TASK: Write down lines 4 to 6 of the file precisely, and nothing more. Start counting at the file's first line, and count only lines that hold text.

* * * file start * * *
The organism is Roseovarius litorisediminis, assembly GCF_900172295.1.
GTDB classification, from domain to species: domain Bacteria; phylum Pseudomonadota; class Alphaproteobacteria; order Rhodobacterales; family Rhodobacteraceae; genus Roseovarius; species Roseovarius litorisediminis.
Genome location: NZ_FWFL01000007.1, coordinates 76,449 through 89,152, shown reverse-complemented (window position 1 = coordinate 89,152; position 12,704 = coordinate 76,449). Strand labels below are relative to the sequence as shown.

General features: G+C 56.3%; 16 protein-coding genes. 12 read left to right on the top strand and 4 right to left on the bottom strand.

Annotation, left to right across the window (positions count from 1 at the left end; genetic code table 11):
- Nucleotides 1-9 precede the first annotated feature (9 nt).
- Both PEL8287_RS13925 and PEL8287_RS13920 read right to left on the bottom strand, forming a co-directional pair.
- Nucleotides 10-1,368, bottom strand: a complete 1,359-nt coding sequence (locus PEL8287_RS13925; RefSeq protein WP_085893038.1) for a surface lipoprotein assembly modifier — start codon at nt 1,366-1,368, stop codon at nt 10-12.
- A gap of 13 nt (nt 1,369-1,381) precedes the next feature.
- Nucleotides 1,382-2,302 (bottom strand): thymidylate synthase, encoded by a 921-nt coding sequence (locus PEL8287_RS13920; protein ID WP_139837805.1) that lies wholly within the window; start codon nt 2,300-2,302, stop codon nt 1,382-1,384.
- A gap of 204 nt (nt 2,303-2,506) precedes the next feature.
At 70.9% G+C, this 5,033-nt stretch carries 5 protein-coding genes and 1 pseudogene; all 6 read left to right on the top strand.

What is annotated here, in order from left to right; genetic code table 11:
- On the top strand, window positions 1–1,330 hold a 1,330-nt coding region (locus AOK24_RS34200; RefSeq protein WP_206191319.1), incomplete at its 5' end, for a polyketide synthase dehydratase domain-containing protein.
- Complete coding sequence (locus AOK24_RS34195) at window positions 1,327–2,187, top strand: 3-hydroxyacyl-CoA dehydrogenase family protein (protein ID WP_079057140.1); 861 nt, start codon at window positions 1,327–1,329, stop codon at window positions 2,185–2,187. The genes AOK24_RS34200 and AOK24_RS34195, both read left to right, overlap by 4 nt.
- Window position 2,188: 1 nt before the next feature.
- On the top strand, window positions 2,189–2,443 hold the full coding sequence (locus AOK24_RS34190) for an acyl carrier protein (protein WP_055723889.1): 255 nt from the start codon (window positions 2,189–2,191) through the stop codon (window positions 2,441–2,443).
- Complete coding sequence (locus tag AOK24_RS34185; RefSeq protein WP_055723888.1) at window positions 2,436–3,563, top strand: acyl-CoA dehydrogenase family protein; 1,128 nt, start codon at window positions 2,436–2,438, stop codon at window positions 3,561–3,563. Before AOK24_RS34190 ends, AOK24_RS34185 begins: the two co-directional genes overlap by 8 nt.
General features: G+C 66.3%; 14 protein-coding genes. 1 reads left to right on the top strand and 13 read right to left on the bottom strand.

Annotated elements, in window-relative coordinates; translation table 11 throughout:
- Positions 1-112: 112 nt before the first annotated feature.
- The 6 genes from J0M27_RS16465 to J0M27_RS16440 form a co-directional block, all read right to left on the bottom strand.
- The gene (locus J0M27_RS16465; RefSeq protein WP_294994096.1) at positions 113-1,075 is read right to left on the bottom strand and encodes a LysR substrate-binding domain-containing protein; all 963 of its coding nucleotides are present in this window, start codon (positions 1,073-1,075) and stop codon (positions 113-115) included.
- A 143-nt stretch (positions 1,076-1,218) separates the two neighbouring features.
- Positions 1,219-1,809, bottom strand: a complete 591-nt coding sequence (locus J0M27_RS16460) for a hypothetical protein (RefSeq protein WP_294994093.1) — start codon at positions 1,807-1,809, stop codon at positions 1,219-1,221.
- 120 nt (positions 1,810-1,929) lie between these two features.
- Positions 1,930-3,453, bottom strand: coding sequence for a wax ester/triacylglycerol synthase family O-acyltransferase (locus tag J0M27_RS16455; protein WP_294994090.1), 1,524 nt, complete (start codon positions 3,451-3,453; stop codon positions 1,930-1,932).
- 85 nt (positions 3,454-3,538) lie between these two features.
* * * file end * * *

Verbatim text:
General features: G+C 56.3%; 16 protein-coding genes. 12 read left to right on the top strand and 4 right to left on the bottom strand.

Annotation, left to right across the window (positions count from 1 at the left end; genetic code table 11):
- Nucleotides 1-9 precede the first annotated feature (9 nt).